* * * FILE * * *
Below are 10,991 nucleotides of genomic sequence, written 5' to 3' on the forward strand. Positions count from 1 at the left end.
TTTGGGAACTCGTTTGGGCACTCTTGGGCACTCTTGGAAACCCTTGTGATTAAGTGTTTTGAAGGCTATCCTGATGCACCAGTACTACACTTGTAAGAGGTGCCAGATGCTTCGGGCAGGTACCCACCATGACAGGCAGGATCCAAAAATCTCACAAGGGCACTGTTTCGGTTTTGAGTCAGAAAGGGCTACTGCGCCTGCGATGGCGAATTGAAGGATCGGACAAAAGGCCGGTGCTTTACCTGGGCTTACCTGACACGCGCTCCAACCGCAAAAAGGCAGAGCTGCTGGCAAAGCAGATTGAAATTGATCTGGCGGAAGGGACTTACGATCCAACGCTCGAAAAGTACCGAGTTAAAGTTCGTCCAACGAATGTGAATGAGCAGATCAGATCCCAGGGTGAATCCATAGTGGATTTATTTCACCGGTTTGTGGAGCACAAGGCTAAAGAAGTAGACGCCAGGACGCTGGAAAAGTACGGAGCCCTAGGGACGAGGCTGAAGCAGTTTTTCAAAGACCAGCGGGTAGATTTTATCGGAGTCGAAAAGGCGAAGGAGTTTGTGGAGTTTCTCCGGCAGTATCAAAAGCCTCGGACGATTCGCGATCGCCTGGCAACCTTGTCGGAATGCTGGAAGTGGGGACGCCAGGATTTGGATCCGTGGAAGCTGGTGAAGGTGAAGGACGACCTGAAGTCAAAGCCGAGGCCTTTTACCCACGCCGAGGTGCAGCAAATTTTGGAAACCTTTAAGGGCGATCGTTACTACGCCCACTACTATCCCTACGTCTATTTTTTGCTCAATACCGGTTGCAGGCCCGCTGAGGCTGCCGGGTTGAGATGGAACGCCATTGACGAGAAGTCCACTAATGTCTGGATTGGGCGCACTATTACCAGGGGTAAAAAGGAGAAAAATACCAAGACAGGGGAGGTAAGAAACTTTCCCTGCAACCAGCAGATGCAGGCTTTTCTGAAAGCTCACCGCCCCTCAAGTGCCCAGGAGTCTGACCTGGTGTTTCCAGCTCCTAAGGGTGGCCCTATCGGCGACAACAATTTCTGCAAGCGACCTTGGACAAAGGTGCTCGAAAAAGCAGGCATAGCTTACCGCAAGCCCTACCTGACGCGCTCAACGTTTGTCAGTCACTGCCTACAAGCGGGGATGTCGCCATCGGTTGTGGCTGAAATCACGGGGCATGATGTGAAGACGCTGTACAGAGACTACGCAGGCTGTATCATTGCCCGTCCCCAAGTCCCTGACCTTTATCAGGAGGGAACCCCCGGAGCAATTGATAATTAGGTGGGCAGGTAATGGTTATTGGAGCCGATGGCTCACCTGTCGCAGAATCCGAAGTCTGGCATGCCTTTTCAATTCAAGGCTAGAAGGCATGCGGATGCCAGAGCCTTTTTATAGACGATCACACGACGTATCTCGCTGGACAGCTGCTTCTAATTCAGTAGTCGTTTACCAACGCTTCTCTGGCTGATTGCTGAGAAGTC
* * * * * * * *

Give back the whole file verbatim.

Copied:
Below are 10,991 nucleotides of genomic sequence, written 5' to 3' on the forward strand. Positions count from 1 at the left end.
TTTGGGAACTCGTTTGGGCACTCTTGGGCACTCTTGGAAACCCTTGTGATTAAGTGTTTTGAAGGCTATCCTGATGCACCAGTACTACACTTGTAAGAGGTGCCAGATGCTTCGGGCAGGTACCCACCATGACAGGCAGGATCCAAAAATCTCACAAGGGCACTGTTTCGGTTTTGAGTCAGAAAGGGCTACTGCGCCTGCGATGGCGAATTGAAGGATCGGACAAAAGGCCGGTGCTTTACCTGGGCTTACCTGACACGCGCTCCAACCGCAAAAAGGCAGAGCTGCTGGCAAAGCAGATTGAAATTGATCTGGCGGAAGGGACTTACGATCCAACGCTCGAAAAGTACCGAGTTAAAGTTCGTCCAACGAATGTGAATGAGCAGATCAGATCCCAGGGTGAATCCATAGTGGATTTATTTCACCGGTTTGTGGAGCACAAGGCTAAAGAAGTAGACGCCAGGACGCTGGAAAAGTACGGAGCCCTAGGGACGAGGCTGAAGCAGTTTTTCAAAGACCAGCGGGTAGATTTTATCGGAGTCGAAAAGGCGAAGGAGTTTGTGGAGTTTCTCCGGCAGTATCAAAAGCCTCGGACGATTCGCGATCGCCTGGCAACCTTGTCGGAATGCTGGAAGTGGGGACGCCAGGATTTGGATCCGTGGAAGCTGGTGAAGGTGAAGGACGACCTGAAGTCAAAGCCGAGGCCTTTTACCCACGCCGAGGTGCAGCAAATTTTGGAAACCTTTAAGGGCGATCGTTACTACGCCCACTACTATCCCTACGTCTATTTTTTGCTCAATACCGGTTGCAGGCCCGCTGAGGCTGCCGGGTTGAGATGGAACGCCATTGACGAGAAGTCCACTAATGTCTGGATTGGGCGCACTATTACCAGGGGTAAAAAGGAGAAAAATACCAAGACAGGGGAGGTAAGAAACTTTCCCTGCAACCAGCAGATGCAGGCTTTTCTGAAAGCTCACCGCCCCTCAAGTGCCCAGGAGTCTGACCTGGTGTTTCCAGCTCCTAAGGGTGGCCCTATCGGCGACAACAATTTCTGCAAGCGACCTTGGACAAAGGTGCTCGAAAAAGCAGGCATAGCTTACCGCAAGCCCTACCTGACGCGCTCAACGTTTGTCAGTCACTGCCTACAAGCGGGGATGTCGCCATCGGTTGTGGCTGAAATCACGGGGCATGATGTGAAGACGCTGTACAGAGACTACGCAGGCTGTATCATTGCCCGTCCCCAAGTCCCTGACCTTTATCAGGAGGGAACCCCCGGAGCAATTGATAATTAGGTGGGCAGGTAATGGTTATTGGAGCCGATGGCTCACCTGTCGCAGAATCCGAAGTCTGGCATGCCTTTTCAATTCAAGGCTAGAAGGCATGCGGATGCCAGAGCCTTTTTATAGACGATCACACGACGTATCTCGCTGGACAGCTGCTTCTAATTCAGTAGTCGTTTACCAACGCTTCTCTGGCTGATTGCTGAGAAGTC